Fantasy & Science Fiction

March 2009

Cover image

Editor: Gordon van Gelder
Issue: Volume 116, No. 3
ISSN: 1095-8258
Pages: 162

I'm really enjoying the classic reprints that F&SF is doing, particularly accompanied by the retrospectives from former staff members. In this issue, William Tenn tells the story of how he became editor of the magazine and how he handled editing "That Hell-Bound Train" by Robert Bloch. It's quite entertaining and just the right length.

I hope F&SF sticks with the classic reprints even after the anniversary year ends, even though it's one less slot for a new writer. One an issue feels about right.

"The Curandero and the Swede" by Daniel Abraham: Subtitled "A Tale from the 1001 American Nights," this story layers multiple stories inside each other, discursively discussing anger, revenge, and the purpose of storytelling. It took review after finishing the story to wrap my mind around the point that Abraham was making, but once I did, I found it illuminating and less obvious than most stories about anger and revenge. The individual stories as stories weren't very memorable to me, but the angle on making meaning out of life that Abraham takes will stay with me for a while. (7)

"The Unstrung Zither" by Yoon Ha Lee: This is a story about the interrogation of prisoners during an interstellar war, told from the perspective of an outside expert who is brought in to understand them and uncover their secrets. However, combat is based on a sort of elemental magic from flying ships called dragons that don't appear to entirely follow our laws of physics. The prisoners are adolescents from what seem to be colony worlds that have broken away from Earth and advanced in technology. And the outside expert is a master musician, whose task is to compose the music of the heart of each prisoner and, from that, learn their secrets.

I adored the world background of this story. I want to read a novel or a whole series in this world. Ling Yun is a wonderful protagonist, the interplay between the characters is engrossing and dangerous, and the hints of world background set questions and glimmers of stories spiralling through my head. The only drawback to this story from my perspective is an ending that I thought came a bit out of nowhere, and which may improve on re-reading. Highly recommended, the best story of this issue. (9)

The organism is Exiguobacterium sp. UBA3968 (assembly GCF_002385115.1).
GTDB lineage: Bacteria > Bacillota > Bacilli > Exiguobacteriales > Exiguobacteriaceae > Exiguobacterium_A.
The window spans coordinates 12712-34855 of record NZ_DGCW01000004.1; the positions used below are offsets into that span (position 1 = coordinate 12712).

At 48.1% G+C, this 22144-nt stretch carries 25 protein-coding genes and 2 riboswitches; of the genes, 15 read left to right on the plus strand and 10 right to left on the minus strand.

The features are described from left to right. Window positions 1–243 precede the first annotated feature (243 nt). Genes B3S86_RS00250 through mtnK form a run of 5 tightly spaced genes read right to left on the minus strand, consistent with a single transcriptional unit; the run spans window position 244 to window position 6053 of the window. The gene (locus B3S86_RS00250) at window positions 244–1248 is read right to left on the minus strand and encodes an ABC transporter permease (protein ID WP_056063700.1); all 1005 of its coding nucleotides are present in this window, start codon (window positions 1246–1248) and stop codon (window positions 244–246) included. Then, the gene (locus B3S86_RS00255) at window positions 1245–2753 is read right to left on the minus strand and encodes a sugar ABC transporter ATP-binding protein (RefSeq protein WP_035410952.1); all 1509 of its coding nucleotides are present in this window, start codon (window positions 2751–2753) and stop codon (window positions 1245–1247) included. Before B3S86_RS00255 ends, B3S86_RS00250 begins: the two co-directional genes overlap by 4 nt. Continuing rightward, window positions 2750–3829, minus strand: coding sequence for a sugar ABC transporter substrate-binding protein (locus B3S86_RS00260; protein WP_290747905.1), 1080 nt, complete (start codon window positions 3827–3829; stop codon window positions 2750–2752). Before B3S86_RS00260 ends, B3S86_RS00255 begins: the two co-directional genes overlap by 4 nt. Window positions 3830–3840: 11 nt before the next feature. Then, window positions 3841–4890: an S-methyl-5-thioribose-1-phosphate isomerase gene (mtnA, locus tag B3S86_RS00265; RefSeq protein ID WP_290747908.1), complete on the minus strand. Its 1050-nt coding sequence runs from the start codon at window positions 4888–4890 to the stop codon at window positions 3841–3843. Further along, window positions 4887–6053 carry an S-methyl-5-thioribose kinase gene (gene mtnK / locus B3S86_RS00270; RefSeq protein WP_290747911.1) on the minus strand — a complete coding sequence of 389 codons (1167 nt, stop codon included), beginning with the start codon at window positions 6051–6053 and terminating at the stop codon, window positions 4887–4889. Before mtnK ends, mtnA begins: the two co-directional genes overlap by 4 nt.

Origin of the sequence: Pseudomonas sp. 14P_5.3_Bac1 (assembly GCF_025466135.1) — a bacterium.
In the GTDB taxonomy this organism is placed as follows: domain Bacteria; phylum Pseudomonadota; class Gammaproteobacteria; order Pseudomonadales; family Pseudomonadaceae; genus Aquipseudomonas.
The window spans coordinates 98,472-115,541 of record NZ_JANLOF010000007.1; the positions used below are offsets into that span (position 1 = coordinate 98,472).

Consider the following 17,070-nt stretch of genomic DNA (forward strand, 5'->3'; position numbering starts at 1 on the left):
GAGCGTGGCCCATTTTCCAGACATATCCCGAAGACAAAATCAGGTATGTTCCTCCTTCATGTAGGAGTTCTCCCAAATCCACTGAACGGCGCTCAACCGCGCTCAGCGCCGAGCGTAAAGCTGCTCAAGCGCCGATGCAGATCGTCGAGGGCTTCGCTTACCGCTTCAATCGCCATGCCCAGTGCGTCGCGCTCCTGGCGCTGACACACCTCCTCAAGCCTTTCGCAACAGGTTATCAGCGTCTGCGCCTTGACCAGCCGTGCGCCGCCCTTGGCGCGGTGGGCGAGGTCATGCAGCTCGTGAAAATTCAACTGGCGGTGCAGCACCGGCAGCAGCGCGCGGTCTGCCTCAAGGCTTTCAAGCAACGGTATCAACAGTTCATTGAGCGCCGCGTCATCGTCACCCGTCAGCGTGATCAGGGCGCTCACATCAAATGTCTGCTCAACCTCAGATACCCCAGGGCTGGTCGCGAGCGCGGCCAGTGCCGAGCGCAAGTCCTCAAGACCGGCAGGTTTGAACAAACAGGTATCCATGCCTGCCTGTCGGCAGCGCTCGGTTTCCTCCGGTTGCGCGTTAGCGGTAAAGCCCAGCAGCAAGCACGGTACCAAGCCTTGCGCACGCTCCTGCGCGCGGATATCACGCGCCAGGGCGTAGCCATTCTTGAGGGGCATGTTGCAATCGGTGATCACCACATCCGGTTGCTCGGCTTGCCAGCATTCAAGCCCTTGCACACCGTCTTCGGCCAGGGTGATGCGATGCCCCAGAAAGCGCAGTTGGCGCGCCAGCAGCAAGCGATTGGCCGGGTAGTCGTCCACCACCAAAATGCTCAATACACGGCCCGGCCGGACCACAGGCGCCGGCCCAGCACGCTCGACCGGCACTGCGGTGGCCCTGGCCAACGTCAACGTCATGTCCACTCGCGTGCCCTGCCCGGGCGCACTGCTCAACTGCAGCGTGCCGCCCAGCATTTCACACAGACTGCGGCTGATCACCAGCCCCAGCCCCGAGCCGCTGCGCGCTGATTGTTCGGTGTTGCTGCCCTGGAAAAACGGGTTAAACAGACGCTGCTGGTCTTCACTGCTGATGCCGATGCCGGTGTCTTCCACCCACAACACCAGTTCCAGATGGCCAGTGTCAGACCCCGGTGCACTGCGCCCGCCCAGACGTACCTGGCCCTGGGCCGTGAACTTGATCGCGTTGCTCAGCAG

"That Hell-Bound Train" by Robert Bloch: This is the classic reprint of the issue, and is one of those famous idea stories in SF (fantasy in this case) that long-time genre readers have probably heard the basis of even if they've never read it. A man makes a deal with the devil to get a watch, which he can use at any point to stop time. But if he doesn't use the watch before he dies, he goes off to hell in the train. I won't spoil the direction the story takes from there if you're not familiar with it, but it follows one of the classic reversals of the gifts of the devil and then surprises the reader. A classic well worth reading, and a reprint I'm glad for. (7)

"Quickstone" by Marc Laidlaw: This is another story of Gorlen the bard, last seen in "Childrun". Like that story, this is fantasy in a fairly classic setting, featuring a bard with one stone hand. This story goes more directly to Gorlen's past, sending him in search of the gargoyle from which his current hand was taken and which has his human one. I found it a bit plodding and not something I would seek out, but there are some memorable descriptions of a vast underground world and a nice treatment of a rock deity. (6)

"Shadow-Below" by Robert Reed: This is another story set in Reed's world of a lost tribe of Native Americans, last seen in "Less than Nothing". It's the story of a guided wilderness expedition told from the third-person perspective of someone connected to that tribe and to the outside world. Given that I only barely remember the earlier story and haven't read the three previous, I found it rather oblique and frustratingly lacking in background material. It also lacked the typical Reed ending to drive home the point, leaving me a bit unsure about why I cared about these characters or where it was going. (It didn't help that at one point I was certain it was going to be a Gilligan's Island parody, which ended up being both wrong and distracting.) I usually like Reed, but I think this was a weak story. (5)

Rating: 7 out of 10

Reviewed: 2009-08-25

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